To identify specific alcohol use beliefs and behaviors among local high school students; to determine whether relationships exist between alcohol use and various sociodemographic and lifestyle behaviors; and to assist in the development and implementation of alcohol abuse prevention programs.
This cross-sectional study involved the completion of a questionnaire by 1236 Grade 9-13 students (86% response rate) from 62 randomly selected classrooms in three Canadian urban schools. Data analyzed here are part of a larger lifestyle survey.
A total of 24% of students reported never having tasted alcohol, 22% have tasted alcohol but do not currently drink, 39% are current moderate drinkers, 11% are current heavy drinkers (five or more drinks on one occasion at least once a month), and 5% did not answer. Reasons stated most often for not drinking were "bad for health" and "upbringing," while reasons stated most often for drinking were "enjoy it" and "to get in a party mood." Student drinking patterns were significantly related to gender, ethnicity, grade, and the reported drinking habits of parents and friends. Older male adolescents who describe their ethnicity as Canadian are at higher risk for heavy drinking than students who are younger or female, or identify their ethnicity as European or Asian. Current heavy drinkers are at higher risk than other students for engaging in other high-risk behaviors such as drinking and driving, being a passenger in a car when the driver is intoxicated, and daily smoking.
Heavy alcohol use in adolescents remains an important community health concern. Older self-described Canadian and Canadian-born male adolescents are at higher risk for heavy drinking. Current and heavy drinking rises significantly between Grades 9 and 12. Students who drink heavily are more likely to drink and drive, to smoke daily, and to have friends and parents who drink alcohol.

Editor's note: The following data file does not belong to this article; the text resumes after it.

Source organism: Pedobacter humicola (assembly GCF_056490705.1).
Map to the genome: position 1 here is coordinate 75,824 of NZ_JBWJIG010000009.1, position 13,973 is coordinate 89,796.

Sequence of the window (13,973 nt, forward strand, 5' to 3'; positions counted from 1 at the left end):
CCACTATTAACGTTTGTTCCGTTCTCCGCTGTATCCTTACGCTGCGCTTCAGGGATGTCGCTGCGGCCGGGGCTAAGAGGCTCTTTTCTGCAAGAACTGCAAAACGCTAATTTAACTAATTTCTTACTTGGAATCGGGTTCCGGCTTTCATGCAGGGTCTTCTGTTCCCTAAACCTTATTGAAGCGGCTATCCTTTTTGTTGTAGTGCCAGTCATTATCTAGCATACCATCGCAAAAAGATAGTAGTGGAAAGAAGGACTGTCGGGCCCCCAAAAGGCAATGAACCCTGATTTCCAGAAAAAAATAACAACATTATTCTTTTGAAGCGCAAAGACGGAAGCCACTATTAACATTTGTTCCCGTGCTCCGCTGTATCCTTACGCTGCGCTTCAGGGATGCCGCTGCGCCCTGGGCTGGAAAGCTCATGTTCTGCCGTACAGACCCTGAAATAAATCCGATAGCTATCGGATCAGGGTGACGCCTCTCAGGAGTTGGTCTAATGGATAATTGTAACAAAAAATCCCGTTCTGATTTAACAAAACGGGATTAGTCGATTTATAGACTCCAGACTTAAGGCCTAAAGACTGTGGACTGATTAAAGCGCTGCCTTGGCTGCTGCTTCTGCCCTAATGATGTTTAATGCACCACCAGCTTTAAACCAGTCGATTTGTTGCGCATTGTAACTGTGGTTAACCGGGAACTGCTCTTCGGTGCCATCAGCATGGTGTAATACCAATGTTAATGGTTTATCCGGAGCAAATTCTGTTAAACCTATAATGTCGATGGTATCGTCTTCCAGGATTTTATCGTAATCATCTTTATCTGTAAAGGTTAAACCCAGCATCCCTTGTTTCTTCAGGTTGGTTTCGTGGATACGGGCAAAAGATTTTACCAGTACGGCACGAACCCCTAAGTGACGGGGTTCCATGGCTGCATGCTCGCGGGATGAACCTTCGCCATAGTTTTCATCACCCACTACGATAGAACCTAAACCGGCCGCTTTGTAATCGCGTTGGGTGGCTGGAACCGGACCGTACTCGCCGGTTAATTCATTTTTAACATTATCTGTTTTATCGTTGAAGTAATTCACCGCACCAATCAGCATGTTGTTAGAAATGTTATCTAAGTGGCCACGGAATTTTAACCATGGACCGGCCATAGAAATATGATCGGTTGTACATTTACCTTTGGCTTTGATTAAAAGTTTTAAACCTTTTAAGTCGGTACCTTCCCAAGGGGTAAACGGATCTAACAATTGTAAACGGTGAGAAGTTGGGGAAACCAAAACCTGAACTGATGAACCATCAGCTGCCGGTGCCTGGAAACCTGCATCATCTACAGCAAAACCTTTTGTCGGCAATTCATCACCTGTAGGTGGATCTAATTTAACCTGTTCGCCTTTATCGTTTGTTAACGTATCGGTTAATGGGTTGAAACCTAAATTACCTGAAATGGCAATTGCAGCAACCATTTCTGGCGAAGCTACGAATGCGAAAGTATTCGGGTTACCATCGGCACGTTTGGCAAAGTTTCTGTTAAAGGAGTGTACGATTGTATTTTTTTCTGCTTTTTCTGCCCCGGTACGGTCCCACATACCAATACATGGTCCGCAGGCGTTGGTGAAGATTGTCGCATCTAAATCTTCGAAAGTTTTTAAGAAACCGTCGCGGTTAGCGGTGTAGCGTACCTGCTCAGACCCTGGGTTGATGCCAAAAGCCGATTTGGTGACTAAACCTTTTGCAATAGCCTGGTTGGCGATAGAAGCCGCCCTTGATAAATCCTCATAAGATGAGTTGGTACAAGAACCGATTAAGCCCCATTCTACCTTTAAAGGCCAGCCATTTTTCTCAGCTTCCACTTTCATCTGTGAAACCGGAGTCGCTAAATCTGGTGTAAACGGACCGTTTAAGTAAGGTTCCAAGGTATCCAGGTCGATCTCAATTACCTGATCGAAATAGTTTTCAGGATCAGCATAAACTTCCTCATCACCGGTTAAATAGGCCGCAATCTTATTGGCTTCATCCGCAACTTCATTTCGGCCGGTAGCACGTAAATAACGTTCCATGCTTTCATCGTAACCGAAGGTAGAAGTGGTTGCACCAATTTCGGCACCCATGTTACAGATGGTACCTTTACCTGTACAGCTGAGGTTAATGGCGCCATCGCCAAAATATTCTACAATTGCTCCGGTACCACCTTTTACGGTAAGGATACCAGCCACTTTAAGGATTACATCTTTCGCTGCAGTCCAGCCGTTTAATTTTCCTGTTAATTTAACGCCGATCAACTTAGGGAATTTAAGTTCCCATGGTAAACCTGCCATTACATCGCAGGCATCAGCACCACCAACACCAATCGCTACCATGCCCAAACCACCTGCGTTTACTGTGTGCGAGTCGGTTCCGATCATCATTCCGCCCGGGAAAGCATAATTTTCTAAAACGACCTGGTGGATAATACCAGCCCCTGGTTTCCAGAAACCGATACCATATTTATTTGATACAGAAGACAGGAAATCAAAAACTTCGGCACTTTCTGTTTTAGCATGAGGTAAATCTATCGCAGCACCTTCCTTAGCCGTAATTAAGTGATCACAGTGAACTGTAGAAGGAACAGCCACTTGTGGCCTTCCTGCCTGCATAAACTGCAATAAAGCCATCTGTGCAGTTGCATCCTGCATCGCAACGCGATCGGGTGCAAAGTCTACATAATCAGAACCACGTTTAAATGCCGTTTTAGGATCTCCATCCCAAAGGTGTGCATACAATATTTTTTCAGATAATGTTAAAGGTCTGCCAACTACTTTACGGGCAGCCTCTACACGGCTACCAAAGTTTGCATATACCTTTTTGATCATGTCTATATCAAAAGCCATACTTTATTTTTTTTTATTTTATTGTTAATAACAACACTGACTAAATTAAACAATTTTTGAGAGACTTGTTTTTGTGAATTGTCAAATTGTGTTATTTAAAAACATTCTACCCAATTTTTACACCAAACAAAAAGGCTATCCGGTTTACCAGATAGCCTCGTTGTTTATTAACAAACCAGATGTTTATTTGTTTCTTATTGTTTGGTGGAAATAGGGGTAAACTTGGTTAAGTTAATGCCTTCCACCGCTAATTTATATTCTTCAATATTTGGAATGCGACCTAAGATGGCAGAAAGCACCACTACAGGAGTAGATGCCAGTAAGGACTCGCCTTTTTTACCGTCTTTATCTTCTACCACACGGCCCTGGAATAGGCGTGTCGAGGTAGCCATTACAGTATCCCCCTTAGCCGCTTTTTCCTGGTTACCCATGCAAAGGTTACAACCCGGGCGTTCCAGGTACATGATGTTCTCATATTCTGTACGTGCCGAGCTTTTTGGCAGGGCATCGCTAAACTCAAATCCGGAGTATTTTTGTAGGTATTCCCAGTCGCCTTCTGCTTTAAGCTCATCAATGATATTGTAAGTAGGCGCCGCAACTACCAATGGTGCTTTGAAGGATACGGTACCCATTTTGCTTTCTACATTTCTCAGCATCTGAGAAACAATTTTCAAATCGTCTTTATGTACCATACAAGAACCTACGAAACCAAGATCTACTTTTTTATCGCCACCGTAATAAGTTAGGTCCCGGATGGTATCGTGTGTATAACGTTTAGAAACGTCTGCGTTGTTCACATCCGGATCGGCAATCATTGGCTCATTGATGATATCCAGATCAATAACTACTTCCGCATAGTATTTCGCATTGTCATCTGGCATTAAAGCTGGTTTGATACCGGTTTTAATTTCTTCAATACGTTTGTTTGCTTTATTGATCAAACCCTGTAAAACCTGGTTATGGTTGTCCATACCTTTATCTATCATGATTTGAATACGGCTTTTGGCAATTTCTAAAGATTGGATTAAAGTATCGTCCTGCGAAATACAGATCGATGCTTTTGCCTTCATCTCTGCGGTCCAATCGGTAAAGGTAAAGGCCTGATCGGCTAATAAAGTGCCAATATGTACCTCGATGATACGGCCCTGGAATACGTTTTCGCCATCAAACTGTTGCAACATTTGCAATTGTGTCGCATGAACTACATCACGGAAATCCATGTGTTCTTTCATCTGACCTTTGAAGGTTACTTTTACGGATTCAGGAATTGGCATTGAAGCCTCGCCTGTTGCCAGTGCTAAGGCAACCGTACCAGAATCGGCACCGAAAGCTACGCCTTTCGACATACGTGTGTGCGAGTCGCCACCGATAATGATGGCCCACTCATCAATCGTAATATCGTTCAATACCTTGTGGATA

Alcohol use has adversely affected many aspects of the Alaska Native community. To a large extent, overcoming the problem of alcohol abuse may require that Alaska Natives craft individual and community solutions to detrimental health, social, and economic conditions and instill new patterns of living that inhibit alcohol abuse. An example of this approach is the Alaska Federation of Natives' "sobriety movement," a grassroots campaign to promote sobriety that emphasizes traditional values and lifestyles. The use of "healing" or other traditional methods may help Alaska Natives both recover from the trauma of decades of cultural conflict and address alcohol problems in their communities.
BACKGROUND: During the 1990s, most Western countries officially recommended that pregnant women abstain from alcohol. However, information about the potentially harmful effects of alcohol during pregnancy does not necessarily equate to understanding, and information and knowledge may not be associated with pregnant women's own attitudes toward drinking. METHODS: From October to December 1998, we interviewed 439 Danish-speaking pregnant women who were referred for routine antenatal care at their first visit at 15 to 16 weeks of gestation. The women were interviewed about their attitudes toward and beliefs and knowledge about drinking during pregnancy. Questions were also asked about information on alcohol provided to the women. RESULTS: Seventy-six percent of the women considered some alcohol intake during pregnancy to be acceptable, mostly on a weekly level. Binge drinking, however, was considered to be harmful by 85%. These attitudes were not associated with knowledge about the official recommendation or whether the woman had talked to her general practitioner or midwife about alcohol during pregnancy. Most of the women had received information on alcohol from the mass media or relatives, but most women believed that information about alcohol during pregnancy could best be communicated to them by health personnel. Only 21% were aware of the official recommendation from the Danish National Board of Health. One third had discussed alcohol with their general practitioner or midwife, but these women had mostly been advised that some alcohol intake was acceptable. CONCLUSIONS: Most of the women considered some alcohol intake during pregnancy to be acceptable, mostly on a weekly level, and their attitudes were independent of their knowledge about the subject. Most of the women had not been informed about alcohol during pregnancy.